This was one of the more unique offerings from the festival this year: a reading of the script to Ed Wood’s notorious 1959 B movie presented by SF Sketchfest and filmed over Zoom. Adapted by Dana Gould (who also played narrator Criswell), the cast featured numerous great actors and comedians, including Janet Varney, Oscar Nunez, Maria Bamford, Kat Aagesan, Deborah Baker Jr., Bobcat Goldthwait, David Koechner, Laraine Newman, Jonah Ray, Paul F. Tompkins, Baron Vaughn, Gary Anthony Williams, and Bob Odenkirk. Presented in black and white, with music by Eban Schletter and special effects by Mike Carano, this table read was a delight to watch, especially being so familiar with the film it is based on. The cast really gives it their all (let’s be real, their performances are more convincing than those in the actual movie), and the script gently riffs on the proceedings while also presenting them in their entirety. It was hilarious and fun, and TCM followed this with a screening of the movie “Plan 9 from Outer Space,” which is somehow more wild and weird with every subsequent viewing, as I notice more and more of the oddities that make it so endearing. It may be technically bad, but it is far from the worst movie ever made.
“GREASE 2” (1982)
I’m still not entirely sure that this was a movie I watched and not actually a fever dream brought on by too much time in front of the TV. The late hour of the presentation by TCM’s Slumberground team, which concluded around midnight, only contributed to the hallucination. “Grease 2” was made four years after the hit first film, and takes us back to Rydell High. We see some of the same faces from the first “Grease” reprise their roles, Iike Didi Conn as Frenchy, Eddie Deezen as Eugene, Eve Arden as Principal McGee (this was actually her final film), and Sid Caesar as Couch Calhoun. But a lot of these characters, Frenchy in particularly, are prominent in the first half of the film but then just kind of disappear as the narrative turns its focus to the new characters. In a bit of a gender flop on the first film’s conflict, Michelle Pfeiffer plays Stephanie, the tough leader of the Pink Ladies, and Maxwell Caulfield plays Michael, a preppy exchange student from England (and apparently Sandy’s cousin? I don’t know). Michael comes up with a cool alter ego to impress Stephanie, who ends up falling for this mystery biker, not realizing he is actually Michael. “Grease 2” was directed by Patricia Birch, who had a strong background in theater and choreography that she brought to this film, its music numbers in particular. But while “Grease 2” starts off fairly tame, with a reprisal of the song “Alma Mater” on the first day of school, it gets really weird, really fast. Tab Hunter plays a substitute biology teacher who leads the class in a lesson on “Reproduction” (yes, that is the name of the song; yes, the students shout it repeatedly). One of the T-Birds tries to make it with one of the Pink Ladies by faking a nuclear attack and brining her to a fallout shelter (“Let’s Do it For Our Country”). Even Stephanie’s big moment, the song “Cool Rider,” ends oddly, with Pfeiffer just sort of wandering off still singing, while the surrounding students take zero notice. “Grease 2” takes the head-scratching final moment of “Grease,” which sees Danny and Sandy drive off in a flying car, and makes an entire movie out of that weird vibe. But you know, as technically bad and strange as it is, “Grease 2” is enjoyable as heck. It’s now considered a cult classic, and I 100% understand why after watching it.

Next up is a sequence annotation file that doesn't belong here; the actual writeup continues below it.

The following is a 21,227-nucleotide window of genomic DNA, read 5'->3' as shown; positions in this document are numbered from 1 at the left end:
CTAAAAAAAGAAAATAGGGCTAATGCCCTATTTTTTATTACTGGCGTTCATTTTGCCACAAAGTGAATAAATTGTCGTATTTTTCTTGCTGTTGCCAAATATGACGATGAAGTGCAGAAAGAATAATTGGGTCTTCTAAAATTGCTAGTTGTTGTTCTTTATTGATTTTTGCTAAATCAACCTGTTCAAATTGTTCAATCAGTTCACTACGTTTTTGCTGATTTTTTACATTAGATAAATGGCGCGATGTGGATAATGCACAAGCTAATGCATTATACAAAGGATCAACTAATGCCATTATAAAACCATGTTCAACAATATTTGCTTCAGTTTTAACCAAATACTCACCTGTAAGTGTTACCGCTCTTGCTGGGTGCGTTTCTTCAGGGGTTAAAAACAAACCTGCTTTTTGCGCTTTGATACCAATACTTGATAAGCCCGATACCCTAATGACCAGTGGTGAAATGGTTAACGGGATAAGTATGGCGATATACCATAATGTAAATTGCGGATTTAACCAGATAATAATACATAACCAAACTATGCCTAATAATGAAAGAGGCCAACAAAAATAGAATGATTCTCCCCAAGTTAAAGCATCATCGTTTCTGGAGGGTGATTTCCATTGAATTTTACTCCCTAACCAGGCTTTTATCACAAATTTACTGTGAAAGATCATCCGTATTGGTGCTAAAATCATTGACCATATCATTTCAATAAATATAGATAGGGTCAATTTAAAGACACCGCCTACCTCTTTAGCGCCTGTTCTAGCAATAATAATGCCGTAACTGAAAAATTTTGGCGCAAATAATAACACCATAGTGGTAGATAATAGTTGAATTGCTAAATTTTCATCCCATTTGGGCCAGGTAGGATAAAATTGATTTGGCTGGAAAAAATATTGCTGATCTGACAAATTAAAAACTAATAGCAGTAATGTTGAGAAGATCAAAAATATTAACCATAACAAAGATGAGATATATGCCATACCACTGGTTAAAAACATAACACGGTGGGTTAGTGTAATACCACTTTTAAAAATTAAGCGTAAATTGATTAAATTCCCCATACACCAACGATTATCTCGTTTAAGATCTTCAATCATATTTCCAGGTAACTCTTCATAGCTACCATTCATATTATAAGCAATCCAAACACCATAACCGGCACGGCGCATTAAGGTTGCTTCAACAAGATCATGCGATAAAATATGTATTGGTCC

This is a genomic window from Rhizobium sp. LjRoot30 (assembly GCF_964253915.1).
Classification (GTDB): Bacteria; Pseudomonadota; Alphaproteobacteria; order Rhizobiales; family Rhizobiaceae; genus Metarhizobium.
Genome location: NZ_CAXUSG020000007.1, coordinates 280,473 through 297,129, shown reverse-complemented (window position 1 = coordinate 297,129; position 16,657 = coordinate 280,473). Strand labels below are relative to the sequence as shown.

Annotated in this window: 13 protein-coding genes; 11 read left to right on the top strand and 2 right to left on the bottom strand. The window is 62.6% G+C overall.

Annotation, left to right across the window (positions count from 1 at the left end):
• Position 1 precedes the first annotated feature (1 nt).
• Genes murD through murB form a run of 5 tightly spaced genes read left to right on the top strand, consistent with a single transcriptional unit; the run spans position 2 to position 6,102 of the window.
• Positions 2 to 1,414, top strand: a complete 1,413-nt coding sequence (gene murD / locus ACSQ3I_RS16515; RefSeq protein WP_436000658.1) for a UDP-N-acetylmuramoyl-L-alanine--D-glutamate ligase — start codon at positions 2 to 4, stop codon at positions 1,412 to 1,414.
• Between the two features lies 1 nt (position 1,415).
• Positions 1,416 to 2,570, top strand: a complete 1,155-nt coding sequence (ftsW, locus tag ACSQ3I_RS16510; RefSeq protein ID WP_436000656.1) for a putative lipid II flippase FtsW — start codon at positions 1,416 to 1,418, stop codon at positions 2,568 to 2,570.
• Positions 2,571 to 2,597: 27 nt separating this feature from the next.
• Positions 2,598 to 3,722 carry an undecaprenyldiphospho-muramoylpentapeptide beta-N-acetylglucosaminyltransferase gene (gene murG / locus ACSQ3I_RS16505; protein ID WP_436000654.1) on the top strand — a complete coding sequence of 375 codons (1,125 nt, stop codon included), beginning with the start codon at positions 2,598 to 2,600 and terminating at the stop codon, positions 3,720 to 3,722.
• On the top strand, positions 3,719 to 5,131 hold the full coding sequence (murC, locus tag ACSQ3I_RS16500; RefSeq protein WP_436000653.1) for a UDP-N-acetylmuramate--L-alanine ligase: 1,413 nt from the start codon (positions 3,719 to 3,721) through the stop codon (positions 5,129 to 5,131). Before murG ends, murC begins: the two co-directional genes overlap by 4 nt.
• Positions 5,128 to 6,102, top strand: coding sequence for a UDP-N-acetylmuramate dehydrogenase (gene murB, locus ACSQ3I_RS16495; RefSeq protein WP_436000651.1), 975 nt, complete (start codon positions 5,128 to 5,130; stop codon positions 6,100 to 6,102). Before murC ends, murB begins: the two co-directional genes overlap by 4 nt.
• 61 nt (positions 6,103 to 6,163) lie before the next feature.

“I LOVE TROUBLE” (1948)
It ended up being well worth it to wake up stupid early and watch this TCM premiere (a new restoration) live. “I Love Trouble,” directed by S. Sylvan Simon, is a delightfully twisty noir that contains all the tropes of the genre but makes them feel fresh. Maybe that’s because the film also has a wacky sense of humor that at times gives it quite a different tone from the typical noir. The cast, led by detective Franchot Tone, is great, and I especially loved seeing forever fave Glenda Farrell in a supporting role as Tone’s wisecracking secretary. Even the restored print is rather dark and occasionally murky but that didn’t impact my comprehension or enjoyment; in fact, I think it added a certain amount of charm to the film.
“THE MELIES MYSTERY” (2021), streaming on HBO Max